The IRS reported auditing nearly 1 million tax returns in FY 2018, about 0.5% of 196 million tax returns filed during that year’s filing season.
In today’s Federal Newscast, members of Congress introduced a bill to allow military servicemembers to sue the DoD for instances of medical malpractice unrelated to their military duties.
The five-week partial government shutdown couldn’t have come at a worse time for the IRS, National Taxpayer Advocate Nina Olson had told Congress, but following a House Ways and Means oversight subcommittee hearing Thursday, she said she remains uncertain as to whether the shutdown’s impact would warrant pushing back this year’s filing season deadline.
In today’s Federal Newscast, The Centers for Medicare and Medicaid Services said it avoided handing out more than $4.5 billion in improper payments under one of its signature programs in fiscal 2018.
In today’s Federal Newscast, Chairman of the House Ways and Means Committee Kevin Brady (R-Texas) says there will be a bill next month to begin restructuring the IRS.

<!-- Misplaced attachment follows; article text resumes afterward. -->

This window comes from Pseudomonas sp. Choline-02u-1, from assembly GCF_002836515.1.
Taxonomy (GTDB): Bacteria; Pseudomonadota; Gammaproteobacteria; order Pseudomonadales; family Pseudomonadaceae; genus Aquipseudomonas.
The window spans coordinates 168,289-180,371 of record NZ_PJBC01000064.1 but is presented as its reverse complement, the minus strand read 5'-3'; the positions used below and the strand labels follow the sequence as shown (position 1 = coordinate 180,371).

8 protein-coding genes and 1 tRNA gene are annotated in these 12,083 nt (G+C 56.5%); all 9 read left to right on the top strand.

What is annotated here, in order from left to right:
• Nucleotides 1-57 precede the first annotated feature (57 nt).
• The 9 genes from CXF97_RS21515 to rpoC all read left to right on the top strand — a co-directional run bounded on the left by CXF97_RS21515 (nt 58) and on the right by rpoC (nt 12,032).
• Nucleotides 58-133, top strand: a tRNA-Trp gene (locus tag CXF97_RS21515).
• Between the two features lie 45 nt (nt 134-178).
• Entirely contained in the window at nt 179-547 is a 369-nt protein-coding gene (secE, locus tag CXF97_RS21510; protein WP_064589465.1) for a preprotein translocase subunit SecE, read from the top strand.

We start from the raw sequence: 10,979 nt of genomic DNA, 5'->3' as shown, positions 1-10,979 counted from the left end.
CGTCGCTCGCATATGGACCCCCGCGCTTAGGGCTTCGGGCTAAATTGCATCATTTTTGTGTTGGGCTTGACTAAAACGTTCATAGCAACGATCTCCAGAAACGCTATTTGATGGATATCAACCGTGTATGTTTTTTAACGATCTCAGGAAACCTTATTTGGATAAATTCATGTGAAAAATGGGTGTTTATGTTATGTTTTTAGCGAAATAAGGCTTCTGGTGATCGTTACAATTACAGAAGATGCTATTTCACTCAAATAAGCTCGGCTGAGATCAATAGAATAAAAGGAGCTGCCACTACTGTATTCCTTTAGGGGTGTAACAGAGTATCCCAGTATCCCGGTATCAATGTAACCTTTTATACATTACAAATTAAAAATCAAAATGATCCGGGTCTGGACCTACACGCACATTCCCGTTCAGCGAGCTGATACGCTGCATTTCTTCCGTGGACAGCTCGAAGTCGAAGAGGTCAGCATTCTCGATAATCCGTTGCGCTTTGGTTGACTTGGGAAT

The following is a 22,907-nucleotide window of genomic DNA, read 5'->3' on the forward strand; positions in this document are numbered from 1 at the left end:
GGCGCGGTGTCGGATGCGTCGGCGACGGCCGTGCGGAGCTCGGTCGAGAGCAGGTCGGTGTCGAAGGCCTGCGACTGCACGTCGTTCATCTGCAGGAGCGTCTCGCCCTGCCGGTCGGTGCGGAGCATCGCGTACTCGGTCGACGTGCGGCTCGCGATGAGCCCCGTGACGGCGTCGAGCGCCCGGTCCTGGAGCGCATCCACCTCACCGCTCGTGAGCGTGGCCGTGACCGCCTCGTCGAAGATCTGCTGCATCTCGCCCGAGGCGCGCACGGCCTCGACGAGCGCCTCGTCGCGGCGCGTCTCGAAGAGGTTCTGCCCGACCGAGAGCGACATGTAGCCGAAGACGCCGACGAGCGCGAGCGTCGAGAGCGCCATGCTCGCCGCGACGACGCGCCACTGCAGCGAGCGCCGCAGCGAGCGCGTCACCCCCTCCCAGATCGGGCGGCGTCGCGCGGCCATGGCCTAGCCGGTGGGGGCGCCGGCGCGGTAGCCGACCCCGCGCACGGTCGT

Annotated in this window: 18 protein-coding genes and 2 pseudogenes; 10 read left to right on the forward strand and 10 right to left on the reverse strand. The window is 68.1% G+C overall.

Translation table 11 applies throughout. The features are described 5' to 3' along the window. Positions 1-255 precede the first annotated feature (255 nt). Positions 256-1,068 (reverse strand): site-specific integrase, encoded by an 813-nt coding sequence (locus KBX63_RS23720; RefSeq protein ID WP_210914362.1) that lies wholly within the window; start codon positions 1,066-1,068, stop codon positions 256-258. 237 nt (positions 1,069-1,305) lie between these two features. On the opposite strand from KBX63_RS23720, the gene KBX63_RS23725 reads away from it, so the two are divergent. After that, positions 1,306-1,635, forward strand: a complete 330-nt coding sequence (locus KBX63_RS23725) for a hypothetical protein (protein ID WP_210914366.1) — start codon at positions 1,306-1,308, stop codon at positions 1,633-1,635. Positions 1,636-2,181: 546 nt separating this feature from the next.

GAO report found SSA in violation of Federal Vacancies Reform Act after agency goes 5 years without appointed commissioner, or even a nominee.
The Social Security Administration has a new plan to modernize five major IT systems, to the tune of $300 million. SSA Chief Information Officer Robert Klopp said the agency could make headway on the plan within a year, as long as it gets the funding it needs from Congress. The House, however, is poised to cut SSA’s budget by $250 million this year.
Congress and members in the federal community are at a standstill over how to change the Windfall Elimination Provision (WEP) for federal employees and retirees in the Civil Service Retirement System. House Ways and Means Committee Chairman Kevin Brady had a bill that would lessen the WEP penalty, but last-minute changes to the legislation derailed its official introduction to Congress.
Four bills aimed at improving IRS accountability passed the House Ways and Means Committee, but not without strenuous objections.
Democrats and Republicans both agree the Postal Service needs congressional help to better its budget, but getting there is a tougher problem.